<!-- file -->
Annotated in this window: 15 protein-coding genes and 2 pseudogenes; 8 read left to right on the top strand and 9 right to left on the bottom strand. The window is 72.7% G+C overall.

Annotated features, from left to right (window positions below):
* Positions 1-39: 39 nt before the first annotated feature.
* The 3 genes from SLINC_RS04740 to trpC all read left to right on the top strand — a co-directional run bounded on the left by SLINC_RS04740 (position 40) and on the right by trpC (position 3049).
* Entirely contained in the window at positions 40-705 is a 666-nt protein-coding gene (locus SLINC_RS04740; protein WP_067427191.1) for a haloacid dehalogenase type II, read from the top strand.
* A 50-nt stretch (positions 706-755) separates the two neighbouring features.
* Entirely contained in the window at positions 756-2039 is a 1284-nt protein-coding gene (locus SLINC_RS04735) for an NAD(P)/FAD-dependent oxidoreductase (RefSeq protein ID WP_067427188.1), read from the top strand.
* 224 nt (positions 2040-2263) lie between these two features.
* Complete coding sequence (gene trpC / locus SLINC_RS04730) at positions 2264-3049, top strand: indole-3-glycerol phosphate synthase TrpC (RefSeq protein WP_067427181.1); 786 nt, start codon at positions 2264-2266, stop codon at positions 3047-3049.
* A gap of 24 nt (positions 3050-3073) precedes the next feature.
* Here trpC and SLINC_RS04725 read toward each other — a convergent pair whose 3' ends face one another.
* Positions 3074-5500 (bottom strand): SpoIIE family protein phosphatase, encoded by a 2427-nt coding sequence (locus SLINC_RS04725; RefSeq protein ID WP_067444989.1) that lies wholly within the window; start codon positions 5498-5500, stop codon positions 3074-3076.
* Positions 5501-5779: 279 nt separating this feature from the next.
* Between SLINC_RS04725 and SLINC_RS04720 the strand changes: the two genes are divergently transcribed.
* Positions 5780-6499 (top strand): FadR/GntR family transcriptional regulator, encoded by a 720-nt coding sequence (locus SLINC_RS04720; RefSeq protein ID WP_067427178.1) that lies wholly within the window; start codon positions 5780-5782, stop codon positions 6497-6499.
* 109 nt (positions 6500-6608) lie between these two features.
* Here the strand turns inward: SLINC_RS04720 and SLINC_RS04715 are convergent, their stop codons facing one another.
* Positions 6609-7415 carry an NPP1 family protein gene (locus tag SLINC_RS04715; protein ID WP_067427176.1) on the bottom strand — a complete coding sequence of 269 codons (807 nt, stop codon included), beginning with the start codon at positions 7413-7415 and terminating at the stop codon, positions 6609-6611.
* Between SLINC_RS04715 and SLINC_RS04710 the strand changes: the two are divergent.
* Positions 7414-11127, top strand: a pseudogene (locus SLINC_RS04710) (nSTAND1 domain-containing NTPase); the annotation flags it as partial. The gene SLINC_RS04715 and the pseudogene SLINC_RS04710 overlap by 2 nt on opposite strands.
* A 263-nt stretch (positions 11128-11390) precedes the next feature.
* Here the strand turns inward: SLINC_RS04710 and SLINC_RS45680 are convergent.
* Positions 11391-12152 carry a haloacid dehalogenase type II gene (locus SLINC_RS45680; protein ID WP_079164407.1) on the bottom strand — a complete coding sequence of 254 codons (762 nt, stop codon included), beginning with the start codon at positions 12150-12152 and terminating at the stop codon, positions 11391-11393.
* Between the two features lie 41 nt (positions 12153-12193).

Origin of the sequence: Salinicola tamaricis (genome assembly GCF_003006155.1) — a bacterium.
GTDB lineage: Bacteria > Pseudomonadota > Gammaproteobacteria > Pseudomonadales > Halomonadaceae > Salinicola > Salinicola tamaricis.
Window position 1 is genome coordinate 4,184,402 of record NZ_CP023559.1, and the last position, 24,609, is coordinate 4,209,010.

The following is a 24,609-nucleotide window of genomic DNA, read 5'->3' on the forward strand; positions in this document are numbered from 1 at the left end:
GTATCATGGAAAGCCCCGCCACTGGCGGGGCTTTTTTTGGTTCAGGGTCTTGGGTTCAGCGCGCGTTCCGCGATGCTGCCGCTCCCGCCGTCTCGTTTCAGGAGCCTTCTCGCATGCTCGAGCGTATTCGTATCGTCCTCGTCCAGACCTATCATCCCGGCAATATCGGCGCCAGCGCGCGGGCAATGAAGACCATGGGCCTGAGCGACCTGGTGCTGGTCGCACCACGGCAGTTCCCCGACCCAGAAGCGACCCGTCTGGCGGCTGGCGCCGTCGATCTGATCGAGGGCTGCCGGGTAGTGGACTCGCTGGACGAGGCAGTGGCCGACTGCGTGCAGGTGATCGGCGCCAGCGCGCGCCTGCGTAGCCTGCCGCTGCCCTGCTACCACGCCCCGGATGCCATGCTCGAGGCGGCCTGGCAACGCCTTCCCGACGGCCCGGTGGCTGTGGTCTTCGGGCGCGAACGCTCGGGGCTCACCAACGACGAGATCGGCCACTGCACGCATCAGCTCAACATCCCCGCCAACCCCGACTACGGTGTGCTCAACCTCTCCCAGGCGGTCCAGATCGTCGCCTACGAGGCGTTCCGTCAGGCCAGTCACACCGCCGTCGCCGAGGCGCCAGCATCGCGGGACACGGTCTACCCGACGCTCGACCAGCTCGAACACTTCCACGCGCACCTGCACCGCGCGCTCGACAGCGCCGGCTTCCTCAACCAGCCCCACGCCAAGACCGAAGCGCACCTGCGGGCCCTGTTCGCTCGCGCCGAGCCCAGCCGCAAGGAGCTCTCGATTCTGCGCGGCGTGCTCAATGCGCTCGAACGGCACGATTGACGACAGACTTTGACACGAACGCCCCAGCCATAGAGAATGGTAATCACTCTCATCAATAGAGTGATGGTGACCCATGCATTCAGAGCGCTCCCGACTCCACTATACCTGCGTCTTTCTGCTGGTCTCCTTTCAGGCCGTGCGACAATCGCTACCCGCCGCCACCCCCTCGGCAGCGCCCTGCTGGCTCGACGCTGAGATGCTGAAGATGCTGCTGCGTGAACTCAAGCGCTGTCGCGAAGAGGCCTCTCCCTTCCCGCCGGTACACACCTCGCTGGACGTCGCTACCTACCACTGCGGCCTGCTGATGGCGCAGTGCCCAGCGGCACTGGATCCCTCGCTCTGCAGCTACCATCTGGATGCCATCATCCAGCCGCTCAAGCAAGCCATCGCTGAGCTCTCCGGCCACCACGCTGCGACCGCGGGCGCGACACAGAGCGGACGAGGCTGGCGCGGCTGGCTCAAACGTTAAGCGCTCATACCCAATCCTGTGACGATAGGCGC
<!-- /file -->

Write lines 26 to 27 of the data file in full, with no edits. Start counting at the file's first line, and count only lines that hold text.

GTDB lineage: Bacteria > Pseudomonadota > Gammaproteobacteria > Pseudomonadales > Halomonadaceae > Salinicola > Salinicola tamaricis.
Window position 1 is genome coordinate 4,184,402 of record NZ_CP023559.1, and the last position, 24,609, is coordinate 4,209,010.